What's the downside to going above ~2 qts lb? pH?I'd think you'd also be driving the enzyme concentration too low
Nope. I know brewers who regularly go over 3 qts/#. Out of curiosity, I thought I'd give it a try. So, I made a few batches of no sparge beer at over 3 qts/#. The grain converted quickly and with very
high efficiencies for no-sparge. It also made delicious beer.
I have very soft water and I made amber and brown beers, which might have helped, but I had absolutely no pH issues or tannin problems. I just finished a run of Lagers, all of which were mashed at 2-2.6 qts/#, and every one is clean, malty and everything I hoped they would be.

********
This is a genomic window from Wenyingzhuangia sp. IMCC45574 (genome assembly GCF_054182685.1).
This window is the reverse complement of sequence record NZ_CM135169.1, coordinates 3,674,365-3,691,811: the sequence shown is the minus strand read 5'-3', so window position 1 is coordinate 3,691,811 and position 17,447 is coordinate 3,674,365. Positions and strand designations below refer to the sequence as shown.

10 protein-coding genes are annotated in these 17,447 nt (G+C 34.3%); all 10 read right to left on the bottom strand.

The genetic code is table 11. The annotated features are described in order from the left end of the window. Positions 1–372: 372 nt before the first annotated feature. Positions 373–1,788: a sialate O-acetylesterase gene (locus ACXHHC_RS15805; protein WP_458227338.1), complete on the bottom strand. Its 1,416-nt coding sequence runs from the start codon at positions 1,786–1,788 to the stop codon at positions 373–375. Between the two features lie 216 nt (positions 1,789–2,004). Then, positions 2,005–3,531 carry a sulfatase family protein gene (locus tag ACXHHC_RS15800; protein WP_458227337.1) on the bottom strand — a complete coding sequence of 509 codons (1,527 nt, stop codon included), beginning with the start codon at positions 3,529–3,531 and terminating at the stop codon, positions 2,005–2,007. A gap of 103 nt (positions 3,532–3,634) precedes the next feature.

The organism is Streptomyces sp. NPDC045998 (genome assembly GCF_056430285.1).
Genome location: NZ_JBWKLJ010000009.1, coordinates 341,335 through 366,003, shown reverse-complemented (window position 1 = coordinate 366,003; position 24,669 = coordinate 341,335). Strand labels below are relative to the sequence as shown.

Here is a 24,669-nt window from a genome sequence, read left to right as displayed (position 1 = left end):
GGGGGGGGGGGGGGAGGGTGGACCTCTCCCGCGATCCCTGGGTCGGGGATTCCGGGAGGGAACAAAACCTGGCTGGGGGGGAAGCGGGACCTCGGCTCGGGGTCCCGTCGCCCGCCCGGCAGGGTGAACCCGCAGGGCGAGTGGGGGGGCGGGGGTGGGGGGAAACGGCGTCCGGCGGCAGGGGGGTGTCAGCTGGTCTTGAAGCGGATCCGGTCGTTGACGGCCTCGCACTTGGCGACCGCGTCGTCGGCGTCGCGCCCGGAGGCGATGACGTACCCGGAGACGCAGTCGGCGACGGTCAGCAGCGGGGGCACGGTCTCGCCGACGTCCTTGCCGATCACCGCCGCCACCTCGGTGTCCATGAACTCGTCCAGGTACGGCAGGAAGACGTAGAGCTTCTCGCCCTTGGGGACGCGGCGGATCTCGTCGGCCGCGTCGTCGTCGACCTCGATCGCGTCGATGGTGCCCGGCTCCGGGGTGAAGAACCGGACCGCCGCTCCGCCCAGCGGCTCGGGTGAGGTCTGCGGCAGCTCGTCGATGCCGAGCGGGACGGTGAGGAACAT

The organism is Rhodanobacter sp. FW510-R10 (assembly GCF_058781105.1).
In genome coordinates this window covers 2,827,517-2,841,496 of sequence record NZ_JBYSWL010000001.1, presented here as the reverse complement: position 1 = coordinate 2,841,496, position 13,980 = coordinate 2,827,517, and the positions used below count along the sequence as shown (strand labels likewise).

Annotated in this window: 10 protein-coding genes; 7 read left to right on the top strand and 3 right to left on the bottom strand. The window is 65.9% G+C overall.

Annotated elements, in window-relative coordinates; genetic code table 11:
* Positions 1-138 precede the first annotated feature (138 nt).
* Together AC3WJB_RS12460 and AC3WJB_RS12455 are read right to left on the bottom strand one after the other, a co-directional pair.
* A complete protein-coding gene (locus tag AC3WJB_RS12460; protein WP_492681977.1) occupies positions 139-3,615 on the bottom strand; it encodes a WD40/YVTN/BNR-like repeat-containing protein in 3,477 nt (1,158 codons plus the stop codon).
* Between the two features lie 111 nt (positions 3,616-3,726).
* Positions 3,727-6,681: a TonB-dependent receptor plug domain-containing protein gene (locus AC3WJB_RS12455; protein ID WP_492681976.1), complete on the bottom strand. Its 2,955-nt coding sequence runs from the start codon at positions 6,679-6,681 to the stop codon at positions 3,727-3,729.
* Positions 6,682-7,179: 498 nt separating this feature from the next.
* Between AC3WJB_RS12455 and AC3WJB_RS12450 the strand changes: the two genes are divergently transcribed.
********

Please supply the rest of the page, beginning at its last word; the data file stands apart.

Supposedly, a thick mash can help with the low prevalence and poor stability of proteinases during a preotein rest. I think intentionally mashing thick is mostly just a hold-over from the days of under-modified grain and brewers using mash tuns that were too small. I don't know how it ever became seen as "best practice" for starch conversion among homebrewers,